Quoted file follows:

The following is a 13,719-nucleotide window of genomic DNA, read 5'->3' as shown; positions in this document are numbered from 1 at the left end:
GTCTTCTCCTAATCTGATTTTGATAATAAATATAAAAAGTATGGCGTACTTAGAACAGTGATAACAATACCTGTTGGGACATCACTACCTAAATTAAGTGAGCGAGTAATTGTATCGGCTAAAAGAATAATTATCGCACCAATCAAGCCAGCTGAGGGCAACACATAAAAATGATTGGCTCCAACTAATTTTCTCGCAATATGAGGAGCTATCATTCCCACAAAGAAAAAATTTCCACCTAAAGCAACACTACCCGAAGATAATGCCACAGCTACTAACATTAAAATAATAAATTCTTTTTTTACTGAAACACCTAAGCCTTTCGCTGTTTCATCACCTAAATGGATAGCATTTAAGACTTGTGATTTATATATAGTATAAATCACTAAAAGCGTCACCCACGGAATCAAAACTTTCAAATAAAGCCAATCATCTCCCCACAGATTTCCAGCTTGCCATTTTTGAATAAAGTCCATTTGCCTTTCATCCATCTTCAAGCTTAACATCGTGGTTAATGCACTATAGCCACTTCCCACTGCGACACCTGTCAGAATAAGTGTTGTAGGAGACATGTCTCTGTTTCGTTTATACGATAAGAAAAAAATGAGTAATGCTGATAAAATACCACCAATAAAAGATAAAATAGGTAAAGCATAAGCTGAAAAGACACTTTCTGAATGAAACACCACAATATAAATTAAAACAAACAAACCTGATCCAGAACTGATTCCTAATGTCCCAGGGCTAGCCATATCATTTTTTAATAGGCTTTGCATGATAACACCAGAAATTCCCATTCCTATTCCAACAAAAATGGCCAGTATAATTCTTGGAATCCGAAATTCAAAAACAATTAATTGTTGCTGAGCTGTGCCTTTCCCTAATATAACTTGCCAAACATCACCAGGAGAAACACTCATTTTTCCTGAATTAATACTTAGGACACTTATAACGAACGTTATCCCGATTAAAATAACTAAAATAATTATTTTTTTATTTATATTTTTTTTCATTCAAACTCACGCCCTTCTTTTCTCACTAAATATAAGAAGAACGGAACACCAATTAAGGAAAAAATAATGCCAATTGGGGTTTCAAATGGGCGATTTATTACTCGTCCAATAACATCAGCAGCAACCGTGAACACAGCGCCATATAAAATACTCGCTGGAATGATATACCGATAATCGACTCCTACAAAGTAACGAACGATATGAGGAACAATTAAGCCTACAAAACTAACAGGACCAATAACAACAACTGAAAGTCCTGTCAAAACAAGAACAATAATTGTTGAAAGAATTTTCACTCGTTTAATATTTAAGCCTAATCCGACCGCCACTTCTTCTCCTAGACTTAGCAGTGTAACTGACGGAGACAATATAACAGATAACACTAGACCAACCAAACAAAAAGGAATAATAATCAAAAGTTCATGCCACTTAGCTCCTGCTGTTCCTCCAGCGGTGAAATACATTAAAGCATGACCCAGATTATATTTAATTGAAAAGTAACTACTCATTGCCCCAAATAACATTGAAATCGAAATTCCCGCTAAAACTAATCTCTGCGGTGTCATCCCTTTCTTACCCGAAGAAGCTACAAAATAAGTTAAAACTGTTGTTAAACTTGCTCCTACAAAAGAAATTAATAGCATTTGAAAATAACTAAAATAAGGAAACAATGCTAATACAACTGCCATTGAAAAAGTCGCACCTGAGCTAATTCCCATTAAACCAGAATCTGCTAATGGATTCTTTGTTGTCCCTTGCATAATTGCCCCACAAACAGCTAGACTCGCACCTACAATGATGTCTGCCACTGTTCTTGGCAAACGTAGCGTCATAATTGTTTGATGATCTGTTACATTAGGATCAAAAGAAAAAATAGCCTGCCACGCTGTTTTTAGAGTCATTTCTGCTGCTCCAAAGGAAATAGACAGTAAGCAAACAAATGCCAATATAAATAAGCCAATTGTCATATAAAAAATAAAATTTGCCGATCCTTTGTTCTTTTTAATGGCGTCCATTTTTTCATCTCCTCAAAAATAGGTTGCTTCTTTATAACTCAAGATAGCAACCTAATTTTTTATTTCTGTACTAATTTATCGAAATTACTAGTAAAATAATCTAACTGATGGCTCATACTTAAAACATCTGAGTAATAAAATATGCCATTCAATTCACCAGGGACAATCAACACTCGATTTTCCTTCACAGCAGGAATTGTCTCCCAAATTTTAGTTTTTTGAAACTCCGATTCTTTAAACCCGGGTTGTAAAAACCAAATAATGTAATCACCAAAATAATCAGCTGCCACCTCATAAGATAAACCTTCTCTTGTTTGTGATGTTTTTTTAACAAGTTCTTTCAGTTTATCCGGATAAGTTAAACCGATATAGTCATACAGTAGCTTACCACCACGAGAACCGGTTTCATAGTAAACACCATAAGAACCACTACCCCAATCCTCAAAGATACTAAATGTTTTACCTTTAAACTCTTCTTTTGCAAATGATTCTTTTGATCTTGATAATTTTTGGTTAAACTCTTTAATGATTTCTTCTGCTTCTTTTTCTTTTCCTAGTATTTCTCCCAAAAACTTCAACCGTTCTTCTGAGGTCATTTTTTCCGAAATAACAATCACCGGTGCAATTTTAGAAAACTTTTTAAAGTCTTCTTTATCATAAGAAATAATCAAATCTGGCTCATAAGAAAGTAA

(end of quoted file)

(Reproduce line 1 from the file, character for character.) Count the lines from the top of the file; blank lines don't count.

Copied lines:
The following is a 13,719-nucleotide window of genomic DNA, read 5'->3' as shown; positions in this document are numbered from 1 at the left end: